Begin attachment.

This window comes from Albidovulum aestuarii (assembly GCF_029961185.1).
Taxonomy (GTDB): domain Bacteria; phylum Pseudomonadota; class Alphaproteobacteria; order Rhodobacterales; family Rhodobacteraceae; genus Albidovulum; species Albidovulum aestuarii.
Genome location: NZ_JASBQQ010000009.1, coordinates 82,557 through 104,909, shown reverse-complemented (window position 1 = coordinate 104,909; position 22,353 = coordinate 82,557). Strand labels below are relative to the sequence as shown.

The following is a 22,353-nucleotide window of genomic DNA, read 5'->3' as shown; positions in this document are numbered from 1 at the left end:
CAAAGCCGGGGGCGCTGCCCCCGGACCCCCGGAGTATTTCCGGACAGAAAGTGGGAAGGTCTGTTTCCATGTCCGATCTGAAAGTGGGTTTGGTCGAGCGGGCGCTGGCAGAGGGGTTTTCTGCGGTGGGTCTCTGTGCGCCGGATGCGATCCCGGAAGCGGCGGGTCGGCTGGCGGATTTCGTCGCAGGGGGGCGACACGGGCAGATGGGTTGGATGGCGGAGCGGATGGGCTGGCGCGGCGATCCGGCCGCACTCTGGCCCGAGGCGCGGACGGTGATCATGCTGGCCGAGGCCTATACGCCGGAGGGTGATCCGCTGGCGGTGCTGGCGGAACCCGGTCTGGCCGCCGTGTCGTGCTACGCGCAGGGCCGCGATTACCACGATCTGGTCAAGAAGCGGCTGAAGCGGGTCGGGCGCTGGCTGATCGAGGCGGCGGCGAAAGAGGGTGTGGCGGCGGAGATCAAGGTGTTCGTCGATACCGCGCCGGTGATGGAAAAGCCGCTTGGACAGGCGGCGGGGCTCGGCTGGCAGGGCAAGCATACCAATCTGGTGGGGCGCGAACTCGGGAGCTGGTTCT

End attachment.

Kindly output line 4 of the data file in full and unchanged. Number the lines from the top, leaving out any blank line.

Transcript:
The following is a 22,353-nucleotide window of genomic DNA, read 5'->3' as shown; positions in this document are numbered from 1 at the left end: